It's a Questions of Power, Isn't It?

Oscar Murillo

Human Resources

Oscar Murillo’s large-scale installation in the gothic church St. Eusebius consists of monumental decorative windows, a video work, and the rock-like corn and clay sculptures that frequently appear in the artist’s installations.

The imposing, finely-wrought windows are ‘Shabaka’ – made by Azerbaijani artisans following traditional methods that incorporate wood and stained glass to create intricate geometric patterns. On a visit in 2015, Murillo witnessed the post-Soviet country’s Shabaka practice and dilapidation of formerly thriving industrial areas. This set of windows commissioned by the artist incorporate discarded rusted metal in place of decorative glass, intertwining histories of labour in windows that are beautiful, yet opaque.

With the windows transplanted to a European church, away from their traditional locations in Islamic mosques and palaces, the work continues the Murillo’s practice of creating site-specific installations which explore how structures of power are inscribed into architectural spaces. In the summer of 2020, he collaborated with the church in his hometown of La Paila, Colombia, setting up a food distribution centre to help residents affected by the Covid-19 pandemic. Later, he staged an exhibition for the community, with paintings that he had made during quarantine. Murillo’s complex relationship with spaces that connote religion and industry is informed by his awareness that the church and the factory are the twin pillars of La Paila's community – serving essential needs while perpetuating cycles that keep most of the population working, consuming, and living in relative hardship.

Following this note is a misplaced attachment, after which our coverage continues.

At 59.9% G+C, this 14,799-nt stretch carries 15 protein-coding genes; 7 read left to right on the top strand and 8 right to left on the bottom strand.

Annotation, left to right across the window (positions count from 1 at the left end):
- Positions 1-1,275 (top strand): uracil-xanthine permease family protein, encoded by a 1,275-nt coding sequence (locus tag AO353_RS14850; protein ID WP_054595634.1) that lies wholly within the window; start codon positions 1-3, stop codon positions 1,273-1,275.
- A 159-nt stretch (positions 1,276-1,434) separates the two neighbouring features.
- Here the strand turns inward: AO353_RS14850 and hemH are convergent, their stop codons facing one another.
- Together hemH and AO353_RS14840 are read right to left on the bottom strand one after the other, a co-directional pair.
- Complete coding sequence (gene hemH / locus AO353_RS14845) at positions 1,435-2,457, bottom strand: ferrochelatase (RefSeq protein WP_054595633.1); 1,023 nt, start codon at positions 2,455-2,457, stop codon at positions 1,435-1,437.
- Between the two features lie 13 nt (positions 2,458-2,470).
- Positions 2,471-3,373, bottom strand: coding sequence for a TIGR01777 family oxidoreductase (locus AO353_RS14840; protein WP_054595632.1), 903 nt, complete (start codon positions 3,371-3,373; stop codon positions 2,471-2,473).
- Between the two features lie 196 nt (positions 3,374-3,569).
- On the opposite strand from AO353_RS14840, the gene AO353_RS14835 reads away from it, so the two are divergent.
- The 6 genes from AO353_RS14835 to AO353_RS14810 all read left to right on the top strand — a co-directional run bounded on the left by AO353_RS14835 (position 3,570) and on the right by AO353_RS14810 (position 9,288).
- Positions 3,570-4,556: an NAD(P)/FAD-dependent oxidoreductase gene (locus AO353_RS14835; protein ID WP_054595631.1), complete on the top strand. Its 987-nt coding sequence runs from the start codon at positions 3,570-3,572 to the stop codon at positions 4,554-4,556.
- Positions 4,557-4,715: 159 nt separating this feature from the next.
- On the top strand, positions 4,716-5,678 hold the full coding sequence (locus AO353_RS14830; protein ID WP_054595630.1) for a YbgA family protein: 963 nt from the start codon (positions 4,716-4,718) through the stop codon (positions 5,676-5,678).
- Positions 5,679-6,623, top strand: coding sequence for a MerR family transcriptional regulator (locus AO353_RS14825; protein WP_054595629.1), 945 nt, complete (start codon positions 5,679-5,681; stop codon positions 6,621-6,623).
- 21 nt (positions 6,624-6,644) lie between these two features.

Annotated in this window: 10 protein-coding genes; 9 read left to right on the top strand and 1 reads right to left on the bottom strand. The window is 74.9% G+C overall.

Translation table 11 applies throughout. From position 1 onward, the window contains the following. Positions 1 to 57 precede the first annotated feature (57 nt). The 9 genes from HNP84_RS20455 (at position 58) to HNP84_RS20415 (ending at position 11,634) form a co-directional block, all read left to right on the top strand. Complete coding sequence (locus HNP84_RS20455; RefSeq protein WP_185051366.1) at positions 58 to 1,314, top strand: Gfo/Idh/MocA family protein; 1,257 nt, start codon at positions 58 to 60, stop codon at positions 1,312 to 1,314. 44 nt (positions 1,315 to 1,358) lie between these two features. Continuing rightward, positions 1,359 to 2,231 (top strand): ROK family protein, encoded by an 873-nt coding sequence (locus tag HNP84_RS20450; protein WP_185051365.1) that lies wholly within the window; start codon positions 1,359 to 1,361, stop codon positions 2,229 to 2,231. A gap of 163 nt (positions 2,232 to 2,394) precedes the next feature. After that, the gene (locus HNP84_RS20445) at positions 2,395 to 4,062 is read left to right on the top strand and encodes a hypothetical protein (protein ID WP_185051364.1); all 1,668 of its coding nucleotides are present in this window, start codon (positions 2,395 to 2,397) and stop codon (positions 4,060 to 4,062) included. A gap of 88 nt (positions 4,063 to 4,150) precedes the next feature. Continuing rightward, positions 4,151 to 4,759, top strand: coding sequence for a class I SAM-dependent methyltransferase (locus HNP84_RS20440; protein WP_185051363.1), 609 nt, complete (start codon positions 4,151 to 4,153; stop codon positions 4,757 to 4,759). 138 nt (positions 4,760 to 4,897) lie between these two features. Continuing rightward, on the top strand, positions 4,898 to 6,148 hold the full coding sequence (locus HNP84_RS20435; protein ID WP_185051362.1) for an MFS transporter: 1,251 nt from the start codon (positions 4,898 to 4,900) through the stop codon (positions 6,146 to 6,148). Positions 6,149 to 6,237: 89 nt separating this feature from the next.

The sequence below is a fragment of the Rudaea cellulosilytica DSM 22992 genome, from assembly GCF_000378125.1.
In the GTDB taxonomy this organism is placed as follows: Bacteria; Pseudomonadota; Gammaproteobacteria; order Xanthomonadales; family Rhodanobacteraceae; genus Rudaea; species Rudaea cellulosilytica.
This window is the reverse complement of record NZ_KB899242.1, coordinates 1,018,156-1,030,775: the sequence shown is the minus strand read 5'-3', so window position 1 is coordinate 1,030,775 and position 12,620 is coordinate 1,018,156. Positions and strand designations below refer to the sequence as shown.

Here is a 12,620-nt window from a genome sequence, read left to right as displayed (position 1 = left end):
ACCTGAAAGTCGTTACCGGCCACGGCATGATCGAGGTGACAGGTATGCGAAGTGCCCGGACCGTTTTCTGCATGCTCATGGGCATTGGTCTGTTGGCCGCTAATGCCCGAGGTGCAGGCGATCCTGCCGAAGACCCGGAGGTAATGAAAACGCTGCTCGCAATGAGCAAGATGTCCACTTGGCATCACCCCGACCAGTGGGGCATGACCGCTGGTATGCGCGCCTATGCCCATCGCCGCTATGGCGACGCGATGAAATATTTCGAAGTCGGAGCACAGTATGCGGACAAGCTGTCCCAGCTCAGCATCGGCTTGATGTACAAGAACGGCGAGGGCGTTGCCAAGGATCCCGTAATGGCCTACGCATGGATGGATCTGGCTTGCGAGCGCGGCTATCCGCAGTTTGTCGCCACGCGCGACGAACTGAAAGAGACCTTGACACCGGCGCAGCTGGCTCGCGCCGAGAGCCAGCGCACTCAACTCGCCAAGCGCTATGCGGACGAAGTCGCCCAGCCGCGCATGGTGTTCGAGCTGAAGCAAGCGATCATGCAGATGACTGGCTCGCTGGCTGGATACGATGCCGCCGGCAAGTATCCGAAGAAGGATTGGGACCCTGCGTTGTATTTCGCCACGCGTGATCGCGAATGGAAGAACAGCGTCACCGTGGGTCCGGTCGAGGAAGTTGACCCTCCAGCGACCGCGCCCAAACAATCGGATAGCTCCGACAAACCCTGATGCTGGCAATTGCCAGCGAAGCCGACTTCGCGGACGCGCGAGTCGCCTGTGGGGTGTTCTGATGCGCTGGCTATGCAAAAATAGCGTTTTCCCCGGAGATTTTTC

The pile of corn and clay sculptures also connect to notions of labour and nourishment, corn being a staple cultivated across many regions. The rock-like objects made by the artist and his family members in different locations engage with toil and sustenance, each one involving the methodical process of grinding corn, shaping, and baking. Murillo’s studio also operated as a food distribution centre this past year, adding a new dimension to the centrality of staple foods in his work.

The video locates us within the La Paila: neighbours and musicians gather to play music and share food; the roaming shot of a handheld camera creates the sensation of being a fly on the wall, intimate and dissociated as the subjects’ bodies are reduced to a cacophony of shapes in motion. The meandering camera focuses on fragments such as the union jack emblem incongruously stitched onto the cap of a singer. At odds with the music, this detail reminds us of Murillo’s insistent interest in the intersections of cultures.

by: Anna Pigott

disrupted frequencies is a recent body of works by Oscar Murillo, which builds upon Frequencies, the artist’s long-term collaborative project with school students across the globe.